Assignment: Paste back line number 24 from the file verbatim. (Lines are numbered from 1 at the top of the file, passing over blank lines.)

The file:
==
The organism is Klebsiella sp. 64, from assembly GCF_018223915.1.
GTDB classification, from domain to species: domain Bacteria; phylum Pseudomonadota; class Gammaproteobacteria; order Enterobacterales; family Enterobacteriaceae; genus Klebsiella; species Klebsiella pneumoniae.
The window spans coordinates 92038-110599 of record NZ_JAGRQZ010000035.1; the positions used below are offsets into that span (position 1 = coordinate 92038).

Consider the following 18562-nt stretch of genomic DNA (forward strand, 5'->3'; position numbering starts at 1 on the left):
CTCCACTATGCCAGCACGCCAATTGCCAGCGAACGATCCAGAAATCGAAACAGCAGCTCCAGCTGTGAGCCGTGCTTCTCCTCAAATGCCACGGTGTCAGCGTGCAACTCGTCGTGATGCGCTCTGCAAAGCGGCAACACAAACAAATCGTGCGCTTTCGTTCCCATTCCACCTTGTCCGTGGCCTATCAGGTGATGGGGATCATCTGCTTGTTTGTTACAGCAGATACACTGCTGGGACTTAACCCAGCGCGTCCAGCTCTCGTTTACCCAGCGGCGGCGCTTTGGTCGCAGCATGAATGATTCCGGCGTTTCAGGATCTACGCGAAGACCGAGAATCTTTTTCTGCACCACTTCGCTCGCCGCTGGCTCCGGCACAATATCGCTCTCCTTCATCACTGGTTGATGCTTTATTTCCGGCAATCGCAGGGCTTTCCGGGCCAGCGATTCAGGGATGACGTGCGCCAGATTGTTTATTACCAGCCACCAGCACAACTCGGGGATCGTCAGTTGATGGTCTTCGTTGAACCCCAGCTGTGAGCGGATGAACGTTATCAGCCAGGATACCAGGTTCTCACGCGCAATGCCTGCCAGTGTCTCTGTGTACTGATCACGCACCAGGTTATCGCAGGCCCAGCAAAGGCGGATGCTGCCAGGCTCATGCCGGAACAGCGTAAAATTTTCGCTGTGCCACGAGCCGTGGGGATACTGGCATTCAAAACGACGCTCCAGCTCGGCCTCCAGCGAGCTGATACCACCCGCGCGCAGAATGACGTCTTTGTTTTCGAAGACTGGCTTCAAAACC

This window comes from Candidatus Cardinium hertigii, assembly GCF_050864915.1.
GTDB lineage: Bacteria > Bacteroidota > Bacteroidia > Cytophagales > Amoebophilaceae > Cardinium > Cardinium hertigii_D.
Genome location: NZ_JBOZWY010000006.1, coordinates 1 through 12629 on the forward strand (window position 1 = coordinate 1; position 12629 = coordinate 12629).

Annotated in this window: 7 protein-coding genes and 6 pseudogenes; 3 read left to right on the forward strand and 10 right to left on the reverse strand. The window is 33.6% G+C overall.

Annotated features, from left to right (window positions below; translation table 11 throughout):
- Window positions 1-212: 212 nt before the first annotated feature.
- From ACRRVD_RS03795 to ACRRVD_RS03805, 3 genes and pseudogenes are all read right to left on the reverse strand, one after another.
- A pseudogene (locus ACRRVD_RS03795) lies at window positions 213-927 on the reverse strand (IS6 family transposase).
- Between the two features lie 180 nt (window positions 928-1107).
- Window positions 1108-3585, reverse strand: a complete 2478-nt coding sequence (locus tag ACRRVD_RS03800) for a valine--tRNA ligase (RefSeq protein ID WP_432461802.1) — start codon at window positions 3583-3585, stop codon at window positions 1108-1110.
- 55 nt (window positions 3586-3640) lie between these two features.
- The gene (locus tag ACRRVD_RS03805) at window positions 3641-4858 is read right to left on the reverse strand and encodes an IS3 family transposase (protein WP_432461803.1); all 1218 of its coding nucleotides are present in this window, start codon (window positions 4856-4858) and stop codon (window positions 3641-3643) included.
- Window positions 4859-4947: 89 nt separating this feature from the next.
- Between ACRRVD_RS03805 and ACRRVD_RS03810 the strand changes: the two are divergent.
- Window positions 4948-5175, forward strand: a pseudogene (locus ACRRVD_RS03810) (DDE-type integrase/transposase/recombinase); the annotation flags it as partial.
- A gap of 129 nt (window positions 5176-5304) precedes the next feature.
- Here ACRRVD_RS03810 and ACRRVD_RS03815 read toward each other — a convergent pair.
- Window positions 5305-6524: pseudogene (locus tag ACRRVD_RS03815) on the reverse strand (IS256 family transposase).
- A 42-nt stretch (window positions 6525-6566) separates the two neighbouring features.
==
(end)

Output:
- A 42-nt stretch (window positions 6525-6566) separates the two neighbouring features.